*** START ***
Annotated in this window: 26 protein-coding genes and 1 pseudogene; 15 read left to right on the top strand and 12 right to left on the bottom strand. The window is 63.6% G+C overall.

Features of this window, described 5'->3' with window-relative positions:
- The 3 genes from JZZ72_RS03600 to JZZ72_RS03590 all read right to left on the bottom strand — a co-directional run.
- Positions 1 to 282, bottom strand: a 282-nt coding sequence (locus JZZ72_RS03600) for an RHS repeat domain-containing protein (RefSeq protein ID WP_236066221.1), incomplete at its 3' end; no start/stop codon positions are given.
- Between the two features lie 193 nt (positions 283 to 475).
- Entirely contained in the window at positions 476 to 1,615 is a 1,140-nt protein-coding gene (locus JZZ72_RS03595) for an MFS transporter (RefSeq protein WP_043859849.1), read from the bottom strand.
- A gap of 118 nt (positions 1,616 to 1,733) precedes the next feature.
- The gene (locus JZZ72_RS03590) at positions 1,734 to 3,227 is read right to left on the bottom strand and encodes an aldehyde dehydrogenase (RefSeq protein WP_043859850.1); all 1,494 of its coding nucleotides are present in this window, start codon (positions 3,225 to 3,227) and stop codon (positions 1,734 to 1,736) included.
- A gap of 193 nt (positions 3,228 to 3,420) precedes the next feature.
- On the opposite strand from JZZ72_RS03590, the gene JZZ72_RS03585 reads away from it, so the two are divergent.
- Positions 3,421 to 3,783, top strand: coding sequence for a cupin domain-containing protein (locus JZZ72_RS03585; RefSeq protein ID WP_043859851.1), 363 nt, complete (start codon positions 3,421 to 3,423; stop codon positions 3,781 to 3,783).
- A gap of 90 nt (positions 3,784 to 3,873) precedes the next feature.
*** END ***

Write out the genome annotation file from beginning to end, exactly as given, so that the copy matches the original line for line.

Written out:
Annotated in this window: 26 protein-coding genes and 1 pseudogene; 15 read left to right on the top strand and 12 right to left on the bottom strand. The window is 63.6% G+C overall.

Features of this window, described 5'->3' with window-relative positions:
- The 3 genes from JZZ72_RS03600 to JZZ72_RS03590 all read right to left on the bottom strand — a co-directional run.
- Positions 1 to 282, bottom strand: a 282-nt coding sequence (locus JZZ72_RS03600) for an RHS repeat domain-containing protein (RefSeq protein ID WP_236066221.1), incomplete at its 3' end; no start/stop codon positions are given.
- Between the two features lie 193 nt (positions 283 to 475).
- Entirely contained in the window at positions 476 to 1,615 is a 1,140-nt protein-coding gene (locus JZZ72_RS03595) for an MFS transporter (RefSeq protein WP_043859849.1), read from the bottom strand.
- A gap of 118 nt (positions 1,616 to 1,733) precedes the next feature.
- The gene (locus JZZ72_RS03590) at positions 1,734 to 3,227 is read right to left on the bottom strand and encodes an aldehyde dehydrogenase (RefSeq protein WP_043859850.1); all 1,494 of its coding nucleotides are present in this window, start codon (positions 3,225 to 3,227) and stop codon (positions 1,734 to 1,736) included.
- A gap of 193 nt (positions 3,228 to 3,420) precedes the next feature.
- On the opposite strand from JZZ72_RS03590, the gene JZZ72_RS03585 reads away from it, so the two are divergent.
- Positions 3,421 to 3,783, top strand: coding sequence for a cupin domain-containing protein (locus JZZ72_RS03585; RefSeq protein ID WP_043859851.1), 363 nt, complete (start codon positions 3,421 to 3,423; stop codon positions 3,781 to 3,783).
- A gap of 90 nt (positions 3,784 to 3,873) precedes the next feature.